Let’s face it: It’s hard to resist the fluffy cuteness of a dog running near you at the park. Just as hard not to greet that dog sitting at a café or saying “hi” to a friend’s pup when you visit her home. But just because you find the pooch irresistible doesn’t mean she feels the same way about you. After all, would you be okay with some stranger approaching you out of the blue and trying to grab you, hug you, or touch your head?
While some super friendly dogs might welcome your over-the-top excitement, others may prefer to be left alone. Giving dogs the choice to interact with you or not will keep everyone stay safe and much happier. (Remember: Even the friendliest dog can bite if she’s surprised or feels threatened.)
Here are some tips for meeting, approaching, and petting a dog so everybody’s happy with the outcome.
Wait For the Dog to Approach You First
As a general rule, it’s always best to let a dog approach you rather than you going to them. “Not all dogs like the attention of strangers and getting into an unknown dog’s personal space can be confrontational and may not give you the loving reaction you desire,” explains Petrina Firth, canine behaviorist, certified separation anxiety trainer, and owner of The Pet Coach. “Humans can be enormous and loom over dogs, making them frightened or defensive, so always get low to the ground and don’t lean over a dog when saying hello.”
The “wait for the dog to make the first move” is an especially important rule to teach children, but it works for adults as well. Don’t approach dogs that are lying down, sitting in a place where they could feel cornered with no way to escape (such as under a table), or sleeping. In a friendly environment (think: dog park), you can talk to a dog at a distance and see if she responds by approaching you — but don’t force the situation.
Ask the Dog Parent if Okay to Say ‘Hi’
If you see a dog in a public setting, like on a walk or a cafe, is it ever okay to approach to say “hi”? It depends.
Firth points out that it’s important to remember that dogs are not participants in a petting zoo — they belong to the dog parent and are not public property. The polite (and safer) thing to do is to always ask the owner first.
“The dog may not like the attention of strangers or may be learning to ignore strangers,” Firth explains. “My French Bulldog is a terrible social butterfly. People coming up and interfering with her means she then struggles to ignore people because ‘everyone wants to be my friend’ in her world.”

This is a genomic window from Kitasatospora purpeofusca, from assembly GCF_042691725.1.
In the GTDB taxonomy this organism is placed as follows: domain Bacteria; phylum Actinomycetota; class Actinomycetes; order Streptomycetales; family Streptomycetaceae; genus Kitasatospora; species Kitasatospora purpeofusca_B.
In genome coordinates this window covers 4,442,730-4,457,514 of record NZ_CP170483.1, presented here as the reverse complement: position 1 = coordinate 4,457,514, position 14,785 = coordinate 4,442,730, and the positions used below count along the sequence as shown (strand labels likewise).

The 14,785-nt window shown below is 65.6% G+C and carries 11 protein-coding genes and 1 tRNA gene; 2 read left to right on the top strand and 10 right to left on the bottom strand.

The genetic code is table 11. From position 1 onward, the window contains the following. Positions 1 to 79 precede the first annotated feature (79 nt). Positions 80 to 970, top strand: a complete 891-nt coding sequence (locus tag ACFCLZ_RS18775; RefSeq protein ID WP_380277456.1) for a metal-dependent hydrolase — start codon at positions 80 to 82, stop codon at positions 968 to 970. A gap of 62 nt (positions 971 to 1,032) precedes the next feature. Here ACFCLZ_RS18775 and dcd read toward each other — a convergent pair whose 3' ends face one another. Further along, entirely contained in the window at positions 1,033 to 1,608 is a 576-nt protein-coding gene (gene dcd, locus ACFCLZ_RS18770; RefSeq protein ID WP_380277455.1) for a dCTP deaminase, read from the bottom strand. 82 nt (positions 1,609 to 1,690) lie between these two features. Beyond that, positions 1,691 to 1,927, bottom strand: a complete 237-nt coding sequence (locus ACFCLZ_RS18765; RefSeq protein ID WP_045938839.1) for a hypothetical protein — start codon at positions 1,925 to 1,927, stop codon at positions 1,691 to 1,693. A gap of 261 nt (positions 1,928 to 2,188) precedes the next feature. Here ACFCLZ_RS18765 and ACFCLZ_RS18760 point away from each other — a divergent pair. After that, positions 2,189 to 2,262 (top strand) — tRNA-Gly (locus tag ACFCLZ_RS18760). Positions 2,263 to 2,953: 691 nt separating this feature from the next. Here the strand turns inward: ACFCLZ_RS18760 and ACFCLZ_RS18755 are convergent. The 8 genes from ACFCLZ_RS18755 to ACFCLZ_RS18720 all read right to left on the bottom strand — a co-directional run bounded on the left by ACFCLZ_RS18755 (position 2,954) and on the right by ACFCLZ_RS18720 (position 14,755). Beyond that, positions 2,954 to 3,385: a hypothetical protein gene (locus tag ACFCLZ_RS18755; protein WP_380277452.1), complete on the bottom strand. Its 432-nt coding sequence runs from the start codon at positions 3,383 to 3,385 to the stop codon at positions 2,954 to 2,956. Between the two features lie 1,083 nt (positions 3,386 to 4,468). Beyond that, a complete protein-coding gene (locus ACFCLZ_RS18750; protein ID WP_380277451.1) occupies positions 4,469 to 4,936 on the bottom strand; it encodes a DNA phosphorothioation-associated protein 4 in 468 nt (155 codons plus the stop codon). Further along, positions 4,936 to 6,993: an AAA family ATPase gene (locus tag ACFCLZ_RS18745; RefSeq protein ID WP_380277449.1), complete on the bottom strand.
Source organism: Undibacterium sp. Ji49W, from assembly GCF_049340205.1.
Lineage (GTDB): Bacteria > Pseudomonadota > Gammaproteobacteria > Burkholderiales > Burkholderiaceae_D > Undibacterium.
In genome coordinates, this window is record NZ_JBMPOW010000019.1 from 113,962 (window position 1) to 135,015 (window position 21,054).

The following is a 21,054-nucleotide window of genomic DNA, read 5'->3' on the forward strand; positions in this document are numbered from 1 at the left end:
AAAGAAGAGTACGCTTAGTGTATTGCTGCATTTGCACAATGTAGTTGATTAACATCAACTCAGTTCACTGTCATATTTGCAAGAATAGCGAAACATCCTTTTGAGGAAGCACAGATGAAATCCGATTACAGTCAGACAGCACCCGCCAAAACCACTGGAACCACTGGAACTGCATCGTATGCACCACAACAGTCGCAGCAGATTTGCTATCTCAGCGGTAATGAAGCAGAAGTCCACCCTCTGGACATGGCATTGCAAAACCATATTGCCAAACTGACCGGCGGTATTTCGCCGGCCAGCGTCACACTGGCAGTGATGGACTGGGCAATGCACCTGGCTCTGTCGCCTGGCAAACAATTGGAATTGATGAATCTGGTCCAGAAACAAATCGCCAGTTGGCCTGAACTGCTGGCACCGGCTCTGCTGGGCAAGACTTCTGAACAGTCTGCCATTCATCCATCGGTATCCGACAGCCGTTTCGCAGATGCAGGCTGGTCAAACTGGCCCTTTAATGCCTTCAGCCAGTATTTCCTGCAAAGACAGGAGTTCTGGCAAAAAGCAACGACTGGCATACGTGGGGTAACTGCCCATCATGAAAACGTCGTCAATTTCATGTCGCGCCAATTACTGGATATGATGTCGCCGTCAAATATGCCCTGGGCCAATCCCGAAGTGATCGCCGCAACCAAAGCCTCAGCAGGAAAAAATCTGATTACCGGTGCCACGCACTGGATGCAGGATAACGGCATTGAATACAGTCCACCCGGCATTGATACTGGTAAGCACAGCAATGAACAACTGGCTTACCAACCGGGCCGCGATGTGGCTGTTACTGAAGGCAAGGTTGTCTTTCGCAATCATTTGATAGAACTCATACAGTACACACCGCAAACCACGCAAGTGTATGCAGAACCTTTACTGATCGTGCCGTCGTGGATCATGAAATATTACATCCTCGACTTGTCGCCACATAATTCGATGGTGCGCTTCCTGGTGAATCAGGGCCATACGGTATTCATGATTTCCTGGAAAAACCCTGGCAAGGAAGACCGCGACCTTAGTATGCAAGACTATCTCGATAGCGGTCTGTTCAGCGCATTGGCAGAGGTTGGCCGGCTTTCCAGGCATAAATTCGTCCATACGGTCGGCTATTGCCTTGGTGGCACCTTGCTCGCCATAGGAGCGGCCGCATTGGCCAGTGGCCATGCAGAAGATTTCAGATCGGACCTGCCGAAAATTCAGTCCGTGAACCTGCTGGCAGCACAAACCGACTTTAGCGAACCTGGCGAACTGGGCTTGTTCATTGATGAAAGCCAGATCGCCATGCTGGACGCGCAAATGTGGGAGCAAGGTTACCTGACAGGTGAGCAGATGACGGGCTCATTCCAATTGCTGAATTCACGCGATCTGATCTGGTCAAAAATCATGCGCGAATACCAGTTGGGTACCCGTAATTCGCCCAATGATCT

Instead of reaching down and touching a dog you don’t know, Firth says the best way to start an interaction is to ask the owner if it’s okay to say hi. “This gives the owner the option of saying ‘yes, sure they love people’ or alternatively ‘I’m sorry no’,” Firth explains. “Please don’t feel offended if they say no, there will be other dogs who would love to say hello another time!”
If the owner says it is okay, the next step is to squat down on the floor facing sideways and offer your hand out to the dog so that she can approach you and sniff you, gathering crucial information about who this new person is, Firth says. “Meeting a dog face on can be confrontational, side on is less of a threat,” she adds.
If you’re going to pet the pup, Firth points out that dogs generally prefer being touched on their front chest area and on the sides of their body.
“Going in for an overhead stroke means you can end up covering their eyes temporarily blinding them or making yourself too big and potentially crowding them – some dogs may also jump up at this point, to sniff your hand or as an appeasement behavior, where they’re asking you to stop,” she adds.
Knowing When to Step Away
Even if the owner says it’s okay to approach their dog for a hello, you should pay attention to the animal’s body language. If the dog is wagging, seems excited to meet you, or acts curious, then go ahead. “If the dog pulls away or moves backwards this is a clear indicator that she doesn’t want you interacting with her,” Firth says.
“If the dog lets you touch her, try stroking her for just a few seconds — no more than five — then taking your hands away,” says Firth. “If the dog approaches again and initiates more stroking then you can continue. This type of consent test is generally a nice indicator as to whether the dog is happy enough with the attention.”
If, after the first touch, the dog freezes, moves away, mouths at your hands, shows the whites of her eyes, or growls, Firth recommends taking your hands away. “Some dogs can feel conflicted about physical attention, so they might like it at first but quickly become overwhelmed and frightened, or over excited and aroused,” she explains.
Meeting a Dog on Her Own Territory
If you’re visiting somebody’s home with a dog, it makes sense you will want to greet the furry resident as well. But as with meeting dogs outdoors, there are some rules to follow for a successful interaction.
“When going to someone’s house ask the owner whether the dog likes people and how they would like you to interact with them,” says Firth, adding, dog parents may ask their pup to sit before being petted.
In some cases, dogs may feel threatened or territorial when you come into “their home.” “For these kinds of dogs it’s best to avoid eye contact and interact with the owner more — no need to approach a dog who is already wary of your presence. Let the pooch warm to you and have the chance to check out your smell,” explains Firth. “They will approach when they’re ready, or maybe they won’t, either is fine!”